Archive for the ‘December 13’ Category

Feast of Pierson Parker (December 13)   Leave a comment

Above:  Flag of The Episcopal Church

Image in the Public Domain

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PIERSON PARKER (MARCH 27, 1905-DECEMBER 13, 1995)

U.S. Congregationalist Minister, Episcopal Priest, and Biblical Scholar

Pierson Parker comes to this, my Ecumenical Calendar of Saints’ Days and Holy Days, via The Interpreter’s Bible, Volume II (1953), for which he co-wrote the exposition on Deuteronomy.

Parker, born to Alvin Pierson and Susie Estelle Williams (Pierson) in Shanghai, China, on March 27, 1905, became a Congregationalist minister then an Episcopal priest.  He, a graduate of the University of California, Berkeley (1921), and the Pacific School of Religion, Berkley (M.A., 1933; Th.D., 1934), served as the pastor of North Berkeley Congregational Church (now Grace North Church, United Church of Christ and National Association of Congregational Christian Churches), from 1936 to 1944.  He doubled as the President of the Northern California Congregational Conference in 1938 and 1939, and as a member of the faculty of the Pacific School of Religion, starting in 1940.  Pierson taught Biblical literature.

Pierson’s spiritual home was The Episcopal Church, though.  He, ordained a priest in 1944, served as the Rector of St. Andrew’s Church, Oakland (1944-1947), while working as an assistant professor at the Pacific School of Religion.  He was an associate professor from 1947 to 1949.  Then Pierson was Professor of New Testament Interpretation at the General Theological Seminary, New York, New York, from 1949 to 1974.  During this period he taught occasionally at the School of Theology of The University of the South (1951-1974, on and off), was a visiting professor at various universities and seminaries, and was briefly a parish priest in Nice, France (1962), and Istanbul, Turkey (1969).  Pierson also served at Trinity Cathedral, Newark, New Jersey (1953-1954).

Pierson married Mildred Ruth Sorg on June 12, 1933.  The couple had one son, Peter.

Pierson, author of books and scholarly articles, as well as a translator of Today’s English Version of the Bible (1976), offered the following conclusions, among others, regarding the New Testament:

  1. St. Mark wrote the Gospel of Mark.
  2. St. John the Apostle did not and could not have written the Gospel of John.
  3. Q (Quelle) was real.  It was one source for the Gospels of Matthew and Mark.
  4. A proto-Matthew was another source for the Gospels of Matthew and Mark.

Pierson was a priest in the Diocese of Los Angeles from 1974 to 1995.  He served as the chaplain to seminarians (1974-1983), the Canon of the Cathedral of St. Paul (1977-1981), and a priest at St. Ambrose’s Church in Claremont (1990-1995).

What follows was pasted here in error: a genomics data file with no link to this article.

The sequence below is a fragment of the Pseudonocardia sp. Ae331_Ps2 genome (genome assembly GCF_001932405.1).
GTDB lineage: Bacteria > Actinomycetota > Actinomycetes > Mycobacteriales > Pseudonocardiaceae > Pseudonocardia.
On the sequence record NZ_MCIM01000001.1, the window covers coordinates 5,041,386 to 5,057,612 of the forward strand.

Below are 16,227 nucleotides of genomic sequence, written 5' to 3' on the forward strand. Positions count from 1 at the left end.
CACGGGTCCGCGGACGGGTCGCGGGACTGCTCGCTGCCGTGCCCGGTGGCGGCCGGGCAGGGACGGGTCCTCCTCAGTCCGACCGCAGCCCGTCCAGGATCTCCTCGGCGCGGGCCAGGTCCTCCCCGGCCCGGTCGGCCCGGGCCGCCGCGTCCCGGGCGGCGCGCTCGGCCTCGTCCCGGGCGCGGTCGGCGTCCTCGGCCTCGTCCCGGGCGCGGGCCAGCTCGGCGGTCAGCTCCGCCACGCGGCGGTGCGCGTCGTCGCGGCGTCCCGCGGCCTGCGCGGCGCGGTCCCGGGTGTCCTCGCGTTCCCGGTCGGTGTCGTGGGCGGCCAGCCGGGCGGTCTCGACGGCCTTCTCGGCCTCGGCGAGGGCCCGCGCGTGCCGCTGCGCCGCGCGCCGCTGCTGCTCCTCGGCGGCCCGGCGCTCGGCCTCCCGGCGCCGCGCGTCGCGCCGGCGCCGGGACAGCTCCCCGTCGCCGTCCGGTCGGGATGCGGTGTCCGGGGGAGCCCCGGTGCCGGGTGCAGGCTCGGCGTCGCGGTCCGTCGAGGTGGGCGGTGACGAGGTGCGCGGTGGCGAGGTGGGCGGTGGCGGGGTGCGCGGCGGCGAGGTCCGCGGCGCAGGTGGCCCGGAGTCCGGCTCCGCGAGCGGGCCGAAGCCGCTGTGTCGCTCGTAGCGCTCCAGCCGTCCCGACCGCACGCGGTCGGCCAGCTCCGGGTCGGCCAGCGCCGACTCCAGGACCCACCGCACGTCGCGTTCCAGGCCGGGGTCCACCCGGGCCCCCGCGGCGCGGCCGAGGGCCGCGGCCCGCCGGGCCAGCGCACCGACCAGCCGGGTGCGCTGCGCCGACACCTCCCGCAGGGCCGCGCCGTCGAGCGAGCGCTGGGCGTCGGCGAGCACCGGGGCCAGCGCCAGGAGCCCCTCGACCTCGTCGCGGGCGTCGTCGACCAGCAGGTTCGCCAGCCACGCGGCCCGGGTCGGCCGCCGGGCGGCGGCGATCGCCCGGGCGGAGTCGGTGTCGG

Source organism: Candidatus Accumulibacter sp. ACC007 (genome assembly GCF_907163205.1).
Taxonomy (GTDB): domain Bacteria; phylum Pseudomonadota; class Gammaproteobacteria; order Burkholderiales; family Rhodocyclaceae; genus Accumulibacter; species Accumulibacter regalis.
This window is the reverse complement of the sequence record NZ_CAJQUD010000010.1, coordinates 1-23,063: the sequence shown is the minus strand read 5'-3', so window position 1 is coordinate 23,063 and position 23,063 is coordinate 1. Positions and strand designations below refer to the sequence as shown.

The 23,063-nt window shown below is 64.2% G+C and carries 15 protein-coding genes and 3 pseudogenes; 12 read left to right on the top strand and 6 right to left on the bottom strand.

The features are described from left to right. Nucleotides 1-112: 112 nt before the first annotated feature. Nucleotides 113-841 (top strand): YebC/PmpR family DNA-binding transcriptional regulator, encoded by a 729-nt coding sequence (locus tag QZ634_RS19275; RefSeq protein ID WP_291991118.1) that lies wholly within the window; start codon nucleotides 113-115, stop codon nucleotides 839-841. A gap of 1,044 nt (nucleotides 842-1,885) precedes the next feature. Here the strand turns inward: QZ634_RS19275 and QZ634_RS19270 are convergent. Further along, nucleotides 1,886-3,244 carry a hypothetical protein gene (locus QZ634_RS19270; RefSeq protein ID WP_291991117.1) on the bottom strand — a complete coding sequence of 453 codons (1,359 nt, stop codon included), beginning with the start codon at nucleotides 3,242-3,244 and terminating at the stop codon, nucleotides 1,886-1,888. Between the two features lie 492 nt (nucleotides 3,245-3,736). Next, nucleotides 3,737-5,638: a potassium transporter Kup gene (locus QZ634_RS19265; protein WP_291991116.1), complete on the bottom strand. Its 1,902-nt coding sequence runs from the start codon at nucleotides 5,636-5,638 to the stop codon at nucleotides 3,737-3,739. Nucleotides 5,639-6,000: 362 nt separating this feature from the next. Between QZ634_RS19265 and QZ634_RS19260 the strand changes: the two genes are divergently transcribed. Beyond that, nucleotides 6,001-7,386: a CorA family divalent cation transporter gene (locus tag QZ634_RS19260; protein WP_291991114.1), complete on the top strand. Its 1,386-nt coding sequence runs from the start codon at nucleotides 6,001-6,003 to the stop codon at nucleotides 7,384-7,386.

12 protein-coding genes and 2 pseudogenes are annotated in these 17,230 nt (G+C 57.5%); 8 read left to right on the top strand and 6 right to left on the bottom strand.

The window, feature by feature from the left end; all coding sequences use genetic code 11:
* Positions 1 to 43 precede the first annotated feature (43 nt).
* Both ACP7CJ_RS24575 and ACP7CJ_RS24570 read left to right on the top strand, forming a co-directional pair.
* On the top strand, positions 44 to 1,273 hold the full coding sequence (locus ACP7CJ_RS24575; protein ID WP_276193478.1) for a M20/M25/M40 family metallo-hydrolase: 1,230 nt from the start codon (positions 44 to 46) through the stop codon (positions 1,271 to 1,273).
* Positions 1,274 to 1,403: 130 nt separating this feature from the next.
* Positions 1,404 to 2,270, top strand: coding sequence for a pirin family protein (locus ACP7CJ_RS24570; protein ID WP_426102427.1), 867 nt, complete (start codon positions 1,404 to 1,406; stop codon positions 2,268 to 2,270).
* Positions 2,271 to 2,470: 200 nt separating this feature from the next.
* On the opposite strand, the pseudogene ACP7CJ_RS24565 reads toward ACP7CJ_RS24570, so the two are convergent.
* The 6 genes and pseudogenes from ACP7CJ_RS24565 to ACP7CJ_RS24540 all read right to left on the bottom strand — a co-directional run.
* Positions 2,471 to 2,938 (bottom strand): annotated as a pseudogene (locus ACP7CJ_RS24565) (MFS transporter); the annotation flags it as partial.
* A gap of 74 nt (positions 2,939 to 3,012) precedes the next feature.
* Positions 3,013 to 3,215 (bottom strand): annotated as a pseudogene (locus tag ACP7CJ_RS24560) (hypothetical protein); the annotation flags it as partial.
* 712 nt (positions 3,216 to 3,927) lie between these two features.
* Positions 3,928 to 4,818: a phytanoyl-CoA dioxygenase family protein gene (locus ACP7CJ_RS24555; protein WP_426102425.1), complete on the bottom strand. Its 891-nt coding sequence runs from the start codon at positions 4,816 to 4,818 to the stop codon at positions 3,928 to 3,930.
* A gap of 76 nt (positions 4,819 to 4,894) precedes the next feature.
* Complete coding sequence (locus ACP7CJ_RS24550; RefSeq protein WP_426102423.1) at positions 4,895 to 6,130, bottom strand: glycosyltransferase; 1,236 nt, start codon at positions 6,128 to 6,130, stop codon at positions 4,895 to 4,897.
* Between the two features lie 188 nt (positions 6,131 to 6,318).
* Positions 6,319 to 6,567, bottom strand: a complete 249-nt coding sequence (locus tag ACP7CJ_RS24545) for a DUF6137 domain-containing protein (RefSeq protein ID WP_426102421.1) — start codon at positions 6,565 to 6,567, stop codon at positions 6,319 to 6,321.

Pierson, aged 90 years, died on December 13, 1995.  He served God until the end.

KENNETH RANDOLPH TAYLOR

JULY 3, 2019 COMMON ERA

THE FEAST OF SAINTS FLAVIAN AND ANATOLIUS OF CONSTANTINOPLE, PATRIARCHS; AND SAINTS AGATHO, LEO II, AND BENEDICT II, BISHOPS OF ROME; DEFENDERS OF CHRISTOLOGICAL ORTHODOXY

THE FEAST OF CHARLES ALBERT DICKINSON, U.S. CONGREGATIONALIST MINISTER AND HYMN WRITER

THE FEAST OF IMMANUEL NITSCHMANN, GERMAN-AMERICAN MORAVIAN MINISTER AND MUSICIAN; HIS BROTHER-IN-LAW, JACOB VAN VLECK, U.S. MORAVIAN BISHOP, MUSICIAN, COMPOSER, AND EDUCATOR; HIS SON, WILLIAM HENRY VAN VLECK, U.S. MORAVIAN BISHOP; HIS BROTHER, CARL ANTON VAN VLECK, U.S. MORAVIAN MINISTER, MUSICIAN, COMPOSER, AND EDUCATOR; HIS DAUGHTER, LISETTE (LIZETTE) MARIA VAN VLECK MEINUNG; AND HER SISTER, AMELIA ADELAIDE VAN VLECK, U.S. MORAVIAN COMPOSER AND EDUCATOR

THE FEAST OF JOHN CENNICK, BRITISH MORAVIAN EVANGELIST AND HYMN WRITER

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O God, you have endowed us with memory, reason, and skill.

We thank you for the faithful legacy of [Parker Pierson and all others]

who have dedicated their lives to you and to the intellectual pursuits.

May we, like them, respect your gift of intelligence fully and to your glory.

In the Name of God:  Father, Son, and Holy Spirit.  Amen.

Deuteronomy 6:4-9

Psalm 103

Philippians 4:8-9

Mark 12:28-34

KENNETH RANDOLPH TAYLOR

MARCH 6, 2013 COMMON ERA

THE FEAST OF SAINT CHRODEGANG OF METZ, ROMAN CATHOLIC BISHOP

THE FEAST OF EDMUND KING, ANGLICAN BISHOP OF LINCOLN

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Holiday Busyness   2 comments

Above:  A Domestic Scene, December 8, 2018

Photographer = Kenneth Randolph Taylor

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On my bed when I think of you,

I muse on you in the watches of the night,

for you have always been my help;

in the shadow of your wings I rejoice;

my heart clings to you,

your right hand supports me.

–Psalm 63:6-8, The New Jerusalem Bible (1985)

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In my U.S. culture, the time from Thanksgiving (late November) to New Year’s Day is quite busy.  Holidays populate the calendar.  Some of these holidays are, for lack of a better word, ecumenical.  Others are religiously and/or culturally specific, though.  Christmas, originally the Christ Mass, has become an occasion, for many, to worship the Almighty Dollar at the high altar of commercialism.  This is how many Evangelicals of the Victorian Era wanted matters to be.

On the relatively innocuous side, this is the time of the year to populate one’s calendar with holiday social events, such as parties, school plays, and seasonal concerts.  Parents often like to attend their children’s events, appropriately.  Holiday concerts by choral and/or instrumental ensembles can also be quite pleasant.